[sfwa]

Flight dynamics model

A key component of the UKF implementation, as well as the yet-to-be-developed NMPC system, is the dynamics model. Currently we’re using a simple centripetal model in the UKF:

AccelerationVector CentripetalModel::evaluate(
const State &in, const ControlVector &control) const {
    AccelerationVector output;

    /* First convert velocity to body frame. */
    Eigen::Matrix velocity_body;
    velocity_body = Quaternionr(in.attitude()) * in.velocity();

    /* Calculate centripetal acceleration. */
    output.segment<3>(0) = in.angular_velocity().cross(velocity_body);

    /* Clear angular acceleration. */
    output.segment<3>(3) << 0, 0, 0;

    return output;
}

In our UKF implementation, the dynamics model is called with the current UKF state, as well as the system control vector. The control vector is model-defined, but in our case will be the control deflection in radians for elevons, and the current motor RPM for the throttle. The DynamicsModel::evaluate(const State&, const ControlVector&) method returns an AccelerationVector, which is a 6-element vector containing linear and angular acceleration X, Y and Z components.

Based on the attitude error statistics returned by the horizon detection code the simple CentripetalModel above yields a reduction in error of about 2°, despite the significant lag in GPS velocity relative to the accelerometer readings; it therefore seems likely that a dynamics model that takes thrust, control surface position and aerodynamic forces into consideration could result in further significant accuracy improvements.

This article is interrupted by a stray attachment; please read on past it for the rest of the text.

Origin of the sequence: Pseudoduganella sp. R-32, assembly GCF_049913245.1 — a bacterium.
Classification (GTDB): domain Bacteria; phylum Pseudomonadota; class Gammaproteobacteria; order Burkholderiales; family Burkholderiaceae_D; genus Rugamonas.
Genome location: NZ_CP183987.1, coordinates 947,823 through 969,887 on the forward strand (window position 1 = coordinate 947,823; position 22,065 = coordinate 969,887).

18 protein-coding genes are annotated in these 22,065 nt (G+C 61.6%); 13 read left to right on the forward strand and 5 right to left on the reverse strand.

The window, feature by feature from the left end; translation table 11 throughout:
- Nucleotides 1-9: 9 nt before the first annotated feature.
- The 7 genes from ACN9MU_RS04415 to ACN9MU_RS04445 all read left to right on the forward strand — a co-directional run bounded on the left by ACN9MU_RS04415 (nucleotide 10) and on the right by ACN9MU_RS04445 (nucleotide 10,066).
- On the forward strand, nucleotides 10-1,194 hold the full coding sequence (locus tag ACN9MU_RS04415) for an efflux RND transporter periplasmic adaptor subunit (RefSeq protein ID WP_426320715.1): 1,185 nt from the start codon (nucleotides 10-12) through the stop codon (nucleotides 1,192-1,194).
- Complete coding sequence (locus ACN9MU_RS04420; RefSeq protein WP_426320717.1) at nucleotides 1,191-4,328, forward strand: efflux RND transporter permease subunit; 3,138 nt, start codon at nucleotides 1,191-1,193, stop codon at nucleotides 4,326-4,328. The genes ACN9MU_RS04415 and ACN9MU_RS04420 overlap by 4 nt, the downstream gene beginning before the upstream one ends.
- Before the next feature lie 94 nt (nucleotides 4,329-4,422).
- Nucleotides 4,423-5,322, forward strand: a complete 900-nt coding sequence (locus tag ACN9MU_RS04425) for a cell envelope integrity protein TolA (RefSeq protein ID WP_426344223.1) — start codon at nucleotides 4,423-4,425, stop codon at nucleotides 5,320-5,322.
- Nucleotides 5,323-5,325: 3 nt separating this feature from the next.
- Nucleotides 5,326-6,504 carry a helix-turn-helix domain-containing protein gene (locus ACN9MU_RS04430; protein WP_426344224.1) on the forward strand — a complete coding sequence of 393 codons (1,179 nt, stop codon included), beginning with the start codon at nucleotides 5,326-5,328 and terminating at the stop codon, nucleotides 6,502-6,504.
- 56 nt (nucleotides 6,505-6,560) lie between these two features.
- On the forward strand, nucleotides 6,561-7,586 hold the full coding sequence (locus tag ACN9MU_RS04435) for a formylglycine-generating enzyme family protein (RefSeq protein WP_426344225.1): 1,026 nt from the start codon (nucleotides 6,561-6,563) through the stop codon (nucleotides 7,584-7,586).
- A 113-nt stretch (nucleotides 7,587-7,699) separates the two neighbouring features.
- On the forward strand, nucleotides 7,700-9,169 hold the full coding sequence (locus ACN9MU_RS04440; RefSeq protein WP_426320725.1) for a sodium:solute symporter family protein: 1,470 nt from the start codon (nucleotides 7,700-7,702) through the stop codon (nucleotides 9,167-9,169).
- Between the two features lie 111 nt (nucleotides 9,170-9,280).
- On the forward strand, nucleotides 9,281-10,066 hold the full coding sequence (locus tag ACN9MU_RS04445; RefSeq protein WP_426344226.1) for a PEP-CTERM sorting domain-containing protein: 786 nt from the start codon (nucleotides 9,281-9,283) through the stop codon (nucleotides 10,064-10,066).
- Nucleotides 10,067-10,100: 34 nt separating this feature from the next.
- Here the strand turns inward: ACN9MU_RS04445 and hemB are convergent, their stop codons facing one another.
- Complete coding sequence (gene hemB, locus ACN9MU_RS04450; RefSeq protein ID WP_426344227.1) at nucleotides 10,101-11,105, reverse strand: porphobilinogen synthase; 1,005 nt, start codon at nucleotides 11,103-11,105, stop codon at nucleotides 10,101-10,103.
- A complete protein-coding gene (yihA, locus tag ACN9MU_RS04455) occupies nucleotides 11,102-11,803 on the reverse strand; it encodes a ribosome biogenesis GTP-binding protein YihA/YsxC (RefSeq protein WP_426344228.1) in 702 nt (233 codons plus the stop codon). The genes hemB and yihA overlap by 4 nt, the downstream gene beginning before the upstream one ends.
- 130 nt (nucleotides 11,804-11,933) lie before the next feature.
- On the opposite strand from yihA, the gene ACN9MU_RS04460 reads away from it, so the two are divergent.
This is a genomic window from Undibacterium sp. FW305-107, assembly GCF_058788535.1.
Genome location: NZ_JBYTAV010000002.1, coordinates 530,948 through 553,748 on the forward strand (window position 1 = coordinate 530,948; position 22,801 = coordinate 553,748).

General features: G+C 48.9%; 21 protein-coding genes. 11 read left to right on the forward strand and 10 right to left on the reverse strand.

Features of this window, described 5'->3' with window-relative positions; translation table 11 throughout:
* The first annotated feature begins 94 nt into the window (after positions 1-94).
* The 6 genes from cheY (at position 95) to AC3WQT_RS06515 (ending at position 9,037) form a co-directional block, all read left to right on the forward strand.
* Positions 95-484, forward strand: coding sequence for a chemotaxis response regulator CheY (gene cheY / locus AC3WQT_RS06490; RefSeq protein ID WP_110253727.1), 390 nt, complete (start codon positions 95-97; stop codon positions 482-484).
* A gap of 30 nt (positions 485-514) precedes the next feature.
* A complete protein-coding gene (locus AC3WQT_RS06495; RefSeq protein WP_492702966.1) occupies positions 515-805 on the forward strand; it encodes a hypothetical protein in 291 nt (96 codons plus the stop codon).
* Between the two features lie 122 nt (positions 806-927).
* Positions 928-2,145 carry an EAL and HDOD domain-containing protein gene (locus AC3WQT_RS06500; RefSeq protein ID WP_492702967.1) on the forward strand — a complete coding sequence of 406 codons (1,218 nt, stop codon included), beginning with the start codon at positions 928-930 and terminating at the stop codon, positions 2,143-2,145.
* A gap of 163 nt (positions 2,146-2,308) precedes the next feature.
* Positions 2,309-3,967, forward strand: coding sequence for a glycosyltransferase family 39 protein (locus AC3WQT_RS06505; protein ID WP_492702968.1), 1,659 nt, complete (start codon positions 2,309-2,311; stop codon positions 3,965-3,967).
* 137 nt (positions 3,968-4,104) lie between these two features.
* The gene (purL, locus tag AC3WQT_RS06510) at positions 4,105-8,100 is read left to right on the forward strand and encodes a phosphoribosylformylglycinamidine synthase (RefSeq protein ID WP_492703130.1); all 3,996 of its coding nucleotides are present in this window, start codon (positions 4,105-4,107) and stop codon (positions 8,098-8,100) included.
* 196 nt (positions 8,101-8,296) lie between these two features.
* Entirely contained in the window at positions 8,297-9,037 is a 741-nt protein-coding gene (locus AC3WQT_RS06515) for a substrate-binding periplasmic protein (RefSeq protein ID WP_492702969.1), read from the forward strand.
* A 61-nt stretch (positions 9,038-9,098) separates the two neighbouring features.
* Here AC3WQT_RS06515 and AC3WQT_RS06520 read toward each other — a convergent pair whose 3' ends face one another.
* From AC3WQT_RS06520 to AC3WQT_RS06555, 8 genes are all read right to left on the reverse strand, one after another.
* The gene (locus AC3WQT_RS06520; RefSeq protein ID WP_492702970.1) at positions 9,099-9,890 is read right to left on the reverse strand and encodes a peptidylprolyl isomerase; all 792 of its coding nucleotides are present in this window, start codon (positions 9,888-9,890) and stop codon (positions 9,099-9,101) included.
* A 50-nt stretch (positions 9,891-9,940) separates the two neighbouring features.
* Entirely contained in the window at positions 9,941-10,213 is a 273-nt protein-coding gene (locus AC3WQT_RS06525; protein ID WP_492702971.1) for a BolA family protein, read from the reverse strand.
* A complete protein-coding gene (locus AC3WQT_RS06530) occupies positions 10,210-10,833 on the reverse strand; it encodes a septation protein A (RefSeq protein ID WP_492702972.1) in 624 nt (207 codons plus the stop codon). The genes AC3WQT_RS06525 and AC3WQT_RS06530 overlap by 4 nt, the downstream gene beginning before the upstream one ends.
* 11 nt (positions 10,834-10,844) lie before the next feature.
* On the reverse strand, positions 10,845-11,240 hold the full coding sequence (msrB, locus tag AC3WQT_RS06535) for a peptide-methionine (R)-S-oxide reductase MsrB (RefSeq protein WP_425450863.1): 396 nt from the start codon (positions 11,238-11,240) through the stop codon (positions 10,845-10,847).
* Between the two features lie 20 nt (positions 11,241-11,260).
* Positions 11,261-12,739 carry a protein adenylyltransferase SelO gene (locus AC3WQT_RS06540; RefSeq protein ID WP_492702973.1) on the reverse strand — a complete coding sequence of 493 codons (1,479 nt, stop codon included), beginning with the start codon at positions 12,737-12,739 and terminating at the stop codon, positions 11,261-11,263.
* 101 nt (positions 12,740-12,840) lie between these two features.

The first step in developing the model was reviewing existing implementations, most notably JSBSim as it’s commonly used as a reference FDM in papers on the topic. The JSBSim model is quite clear, but highly structured and considerably more complex than required for our application, so I also reviewed simpler from-scratch implementations (e.g. the FlightSim example from “Physics for Game Developers”) and of course the underlying physics.

The second, considerably more challenging step was determining how detailed the model should be—obviously a finite-element approach was out of the question, but how many simplifying assumptions should be made? For example, do we assume evenly-distributed mass? What about the effect of α and β on control surface forces? Do we consider lift, drag or moment due to β at all?